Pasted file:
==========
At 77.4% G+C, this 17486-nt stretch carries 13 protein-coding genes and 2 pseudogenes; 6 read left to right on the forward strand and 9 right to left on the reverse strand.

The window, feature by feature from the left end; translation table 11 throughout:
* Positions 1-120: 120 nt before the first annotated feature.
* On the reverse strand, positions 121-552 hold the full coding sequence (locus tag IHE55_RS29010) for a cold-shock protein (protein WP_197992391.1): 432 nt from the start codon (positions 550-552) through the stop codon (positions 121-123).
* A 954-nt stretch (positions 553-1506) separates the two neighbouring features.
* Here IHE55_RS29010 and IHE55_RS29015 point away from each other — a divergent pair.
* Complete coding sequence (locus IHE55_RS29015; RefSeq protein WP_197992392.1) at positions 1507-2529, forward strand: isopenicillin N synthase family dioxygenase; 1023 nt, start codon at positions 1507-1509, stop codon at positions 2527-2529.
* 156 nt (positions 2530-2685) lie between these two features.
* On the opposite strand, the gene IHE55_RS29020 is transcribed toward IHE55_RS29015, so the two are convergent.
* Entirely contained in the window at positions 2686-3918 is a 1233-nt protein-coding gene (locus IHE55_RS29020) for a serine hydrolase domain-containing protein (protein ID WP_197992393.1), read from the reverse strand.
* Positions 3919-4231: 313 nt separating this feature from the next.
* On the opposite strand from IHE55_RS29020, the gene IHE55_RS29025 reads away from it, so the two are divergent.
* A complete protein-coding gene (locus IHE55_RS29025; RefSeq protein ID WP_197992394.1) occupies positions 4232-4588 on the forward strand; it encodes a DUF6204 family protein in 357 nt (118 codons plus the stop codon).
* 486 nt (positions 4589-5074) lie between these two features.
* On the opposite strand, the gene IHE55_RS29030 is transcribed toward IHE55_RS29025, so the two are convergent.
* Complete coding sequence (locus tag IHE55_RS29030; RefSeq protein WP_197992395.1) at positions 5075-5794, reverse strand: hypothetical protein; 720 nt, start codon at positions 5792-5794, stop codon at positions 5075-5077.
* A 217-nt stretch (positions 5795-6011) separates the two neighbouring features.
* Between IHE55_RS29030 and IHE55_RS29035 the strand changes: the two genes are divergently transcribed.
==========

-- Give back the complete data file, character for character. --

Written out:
At 77.4% G+C, this 17486-nt stretch carries 13 protein-coding genes and 2 pseudogenes; 6 read left to right on the forward strand and 9 right to left on the reverse strand.

The window, feature by feature from the left end; translation table 11 throughout:
* Positions 1-120: 120 nt before the first annotated feature.
* On the reverse strand, positions 121-552 hold the full coding sequence (locus tag IHE55_RS29010) for a cold-shock protein (protein WP_197992391.1): 432 nt from the start codon (positions 550-552) through the stop codon (positions 121-123).
* A 954-nt stretch (positions 553-1506) separates the two neighbouring features.
* Here IHE55_RS29010 and IHE55_RS29015 point away from each other — a divergent pair.
* Complete coding sequence (locus IHE55_RS29015; RefSeq protein WP_197992392.1) at positions 1507-2529, forward strand: isopenicillin N synthase family dioxygenase; 1023 nt, start codon at positions 1507-1509, stop codon at positions 2527-2529.
* 156 nt (positions 2530-2685) lie between these two features.
* On the opposite strand, the gene IHE55_RS29020 is transcribed toward IHE55_RS29015, so the two are convergent.
* Entirely contained in the window at positions 2686-3918 is a 1233-nt protein-coding gene (locus IHE55_RS29020) for a serine hydrolase domain-containing protein (protein ID WP_197992393.1), read from the reverse strand.
* Positions 3919-4231: 313 nt separating this feature from the next.
* On the opposite strand from IHE55_RS29020, the gene IHE55_RS29025 reads away from it, so the two are divergent.
* A complete protein-coding gene (locus IHE55_RS29025; RefSeq protein ID WP_197992394.1) occupies positions 4232-4588 on the forward strand; it encodes a DUF6204 family protein in 357 nt (118 codons plus the stop codon).
* 486 nt (positions 4589-5074) lie between these two features.
* On the opposite strand, the gene IHE55_RS29030 is transcribed toward IHE55_RS29025, so the two are convergent.
* Complete coding sequence (locus tag IHE55_RS29030; RefSeq protein WP_197992395.1) at positions 5075-5794, reverse strand: hypothetical protein; 720 nt, start codon at positions 5792-5794, stop codon at positions 5075-5077.
* A 217-nt stretch (positions 5795-6011) separates the two neighbouring features.
* Between IHE55_RS29030 and IHE55_RS29035 the strand changes: the two genes are divergently transcribed.